Is it too good to be true? Is it all just greenwashing?

Not everyone likes Sustainable Aviation Fuel (SAF). The main arguments against it are: that the aviation industry uses it for Greenwashing; that it is not actually sustainable and that the feedstocks used for biofuels replace land that should be used for food or rewilding.

“The airline industry loves bringing up the magic word ‘Sustainable Aviation Fuel’ (SAF),” said Greenpeace Central and Eastern Europe in June 2022. “But the problem with so-called sustainable aviation fuel is: it is not sufficiently available and/or mostly not really sustainable.”

Greenpeace argues that even if SAF males up 19% of airline fuels by 2040 – 81% of will still be fossil-fuel.

Extinction Rebellion UK protested against its use at Farnborough Airport in October 2021. “The term ‘Sustainable Aviation Fuel’ was coined by the aviation and fossil fuel industry to deceive the public and greenwash the utterly destructive nature of biofuels,” said Todd Smith, a protestor and former airline pilot.

Environmental groups are concerned about the feedstocks used in making SAF.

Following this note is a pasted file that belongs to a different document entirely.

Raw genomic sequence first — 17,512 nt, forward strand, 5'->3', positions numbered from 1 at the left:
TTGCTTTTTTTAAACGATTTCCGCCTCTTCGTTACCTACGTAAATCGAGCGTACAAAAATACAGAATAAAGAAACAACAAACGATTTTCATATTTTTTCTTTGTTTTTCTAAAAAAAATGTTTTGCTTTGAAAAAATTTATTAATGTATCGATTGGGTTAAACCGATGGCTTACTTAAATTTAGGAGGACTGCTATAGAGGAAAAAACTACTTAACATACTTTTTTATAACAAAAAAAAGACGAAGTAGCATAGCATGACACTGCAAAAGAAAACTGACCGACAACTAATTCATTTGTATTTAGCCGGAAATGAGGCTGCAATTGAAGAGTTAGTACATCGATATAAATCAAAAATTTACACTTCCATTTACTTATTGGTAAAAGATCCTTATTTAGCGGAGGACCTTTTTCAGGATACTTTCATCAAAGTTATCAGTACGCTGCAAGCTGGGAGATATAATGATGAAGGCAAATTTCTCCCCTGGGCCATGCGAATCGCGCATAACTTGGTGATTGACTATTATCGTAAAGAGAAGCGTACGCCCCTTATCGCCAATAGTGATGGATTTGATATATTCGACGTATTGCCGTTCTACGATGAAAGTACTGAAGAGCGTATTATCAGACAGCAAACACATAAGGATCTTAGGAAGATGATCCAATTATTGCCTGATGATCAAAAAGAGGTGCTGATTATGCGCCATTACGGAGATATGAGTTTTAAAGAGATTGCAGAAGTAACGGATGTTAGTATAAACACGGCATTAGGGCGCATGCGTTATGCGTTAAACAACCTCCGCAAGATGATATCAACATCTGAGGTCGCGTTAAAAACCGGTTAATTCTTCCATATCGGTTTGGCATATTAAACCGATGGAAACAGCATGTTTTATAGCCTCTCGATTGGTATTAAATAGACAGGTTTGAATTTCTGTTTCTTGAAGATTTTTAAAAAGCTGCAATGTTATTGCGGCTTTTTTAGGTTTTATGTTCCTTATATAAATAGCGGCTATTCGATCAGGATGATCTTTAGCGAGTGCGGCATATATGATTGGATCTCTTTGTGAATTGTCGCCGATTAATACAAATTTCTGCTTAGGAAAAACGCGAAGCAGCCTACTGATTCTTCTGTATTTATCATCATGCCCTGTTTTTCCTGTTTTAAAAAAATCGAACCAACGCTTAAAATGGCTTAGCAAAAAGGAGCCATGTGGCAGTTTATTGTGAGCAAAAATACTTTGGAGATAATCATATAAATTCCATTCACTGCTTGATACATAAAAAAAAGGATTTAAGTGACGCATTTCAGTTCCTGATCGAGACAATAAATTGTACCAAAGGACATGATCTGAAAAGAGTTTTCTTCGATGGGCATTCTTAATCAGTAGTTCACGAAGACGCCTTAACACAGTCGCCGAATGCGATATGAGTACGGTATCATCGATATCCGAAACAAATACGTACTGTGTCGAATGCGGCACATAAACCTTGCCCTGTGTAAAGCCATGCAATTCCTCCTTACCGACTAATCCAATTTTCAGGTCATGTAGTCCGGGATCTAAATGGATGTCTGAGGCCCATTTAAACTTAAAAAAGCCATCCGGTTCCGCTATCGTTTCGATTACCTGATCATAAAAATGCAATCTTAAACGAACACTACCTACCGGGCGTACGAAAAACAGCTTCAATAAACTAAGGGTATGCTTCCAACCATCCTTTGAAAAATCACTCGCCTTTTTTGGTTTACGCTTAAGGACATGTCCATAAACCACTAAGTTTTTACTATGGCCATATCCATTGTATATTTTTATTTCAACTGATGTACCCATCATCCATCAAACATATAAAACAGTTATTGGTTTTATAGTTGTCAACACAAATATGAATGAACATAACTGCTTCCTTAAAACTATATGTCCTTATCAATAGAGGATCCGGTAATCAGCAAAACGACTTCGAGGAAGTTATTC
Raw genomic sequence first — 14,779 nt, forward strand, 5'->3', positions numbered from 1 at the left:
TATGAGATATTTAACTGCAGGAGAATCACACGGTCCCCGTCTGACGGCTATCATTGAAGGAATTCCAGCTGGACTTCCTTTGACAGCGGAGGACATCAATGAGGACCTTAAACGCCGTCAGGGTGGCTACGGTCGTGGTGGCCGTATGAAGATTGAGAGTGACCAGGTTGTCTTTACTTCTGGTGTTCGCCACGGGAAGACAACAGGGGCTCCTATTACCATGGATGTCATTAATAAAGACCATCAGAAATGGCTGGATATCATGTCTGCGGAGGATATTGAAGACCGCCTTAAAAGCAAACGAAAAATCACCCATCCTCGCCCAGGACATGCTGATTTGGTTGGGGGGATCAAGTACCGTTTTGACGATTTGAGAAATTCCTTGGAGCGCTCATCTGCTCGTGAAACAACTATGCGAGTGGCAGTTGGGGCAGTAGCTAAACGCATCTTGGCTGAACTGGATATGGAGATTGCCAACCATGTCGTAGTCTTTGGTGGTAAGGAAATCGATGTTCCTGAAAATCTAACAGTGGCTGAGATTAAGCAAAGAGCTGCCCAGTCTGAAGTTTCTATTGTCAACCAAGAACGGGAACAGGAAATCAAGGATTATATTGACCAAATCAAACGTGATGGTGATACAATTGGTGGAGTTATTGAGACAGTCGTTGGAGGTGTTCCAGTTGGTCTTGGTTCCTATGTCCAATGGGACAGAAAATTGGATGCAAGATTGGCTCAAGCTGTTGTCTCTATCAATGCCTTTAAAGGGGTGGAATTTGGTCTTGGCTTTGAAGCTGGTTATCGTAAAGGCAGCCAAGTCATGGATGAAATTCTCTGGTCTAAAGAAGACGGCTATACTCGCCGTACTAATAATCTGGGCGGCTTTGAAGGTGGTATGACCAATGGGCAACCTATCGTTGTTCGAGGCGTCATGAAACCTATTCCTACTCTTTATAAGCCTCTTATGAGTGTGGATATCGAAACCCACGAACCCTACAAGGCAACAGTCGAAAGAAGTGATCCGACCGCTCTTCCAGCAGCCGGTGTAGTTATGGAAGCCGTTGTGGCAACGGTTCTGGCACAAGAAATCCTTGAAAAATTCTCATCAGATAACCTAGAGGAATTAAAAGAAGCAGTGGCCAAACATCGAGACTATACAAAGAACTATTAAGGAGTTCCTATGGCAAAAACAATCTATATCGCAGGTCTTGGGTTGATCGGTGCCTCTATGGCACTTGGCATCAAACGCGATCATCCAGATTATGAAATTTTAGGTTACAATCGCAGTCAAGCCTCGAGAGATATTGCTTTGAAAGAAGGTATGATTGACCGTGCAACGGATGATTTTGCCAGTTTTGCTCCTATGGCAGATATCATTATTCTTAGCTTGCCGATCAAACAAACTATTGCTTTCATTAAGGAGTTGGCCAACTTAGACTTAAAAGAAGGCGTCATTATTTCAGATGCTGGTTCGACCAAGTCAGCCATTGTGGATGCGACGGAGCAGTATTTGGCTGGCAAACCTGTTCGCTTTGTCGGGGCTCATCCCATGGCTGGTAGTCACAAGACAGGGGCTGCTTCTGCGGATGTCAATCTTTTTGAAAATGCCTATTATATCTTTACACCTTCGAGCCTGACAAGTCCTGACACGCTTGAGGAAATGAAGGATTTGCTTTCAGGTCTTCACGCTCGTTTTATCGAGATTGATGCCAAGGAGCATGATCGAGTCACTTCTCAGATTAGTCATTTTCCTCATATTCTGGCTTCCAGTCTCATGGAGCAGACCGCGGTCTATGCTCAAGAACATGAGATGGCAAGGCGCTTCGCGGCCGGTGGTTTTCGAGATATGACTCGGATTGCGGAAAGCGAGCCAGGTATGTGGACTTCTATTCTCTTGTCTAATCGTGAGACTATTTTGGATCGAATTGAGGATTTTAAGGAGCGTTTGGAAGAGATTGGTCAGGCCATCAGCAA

“Biofuels result in land grabs, deforestation, biodiversity loss, water scarcity, rising food prices and land-use emissions which can be worse than the fossil fuel they are replacing,” said Extinction Rebellion’s Smith in 2021.

 These are valid concerns.

Palm oil and SAF

The earliest, most established, and cheapest way to make SAF is to use animal and vegetable fats as a feedstock. Producers like Neste buy used cooking oils and fats from abattoirs. But they could also use palm oil – that could at times be cheaper. Neste and other producers stress that this has never happened with SAF production and that tracking feedstock origin is a core pare of their business. (Neste has used palm oil from mature plantations to make green diesel in the past).

Ethanol to jet fuel

Some argue that ethanol production for diesel has led to food prices rising – and this could happen when ethanol is used to produce SAF.

What about electric and hydrogen aircraft?

The big advantage of SAF is that it can be used in more than 40,000 existing jet aircraft today. But we are big believers that electric and hydrogen aircraft will become a reality soon. We cover these on our sister website Revolution.Aero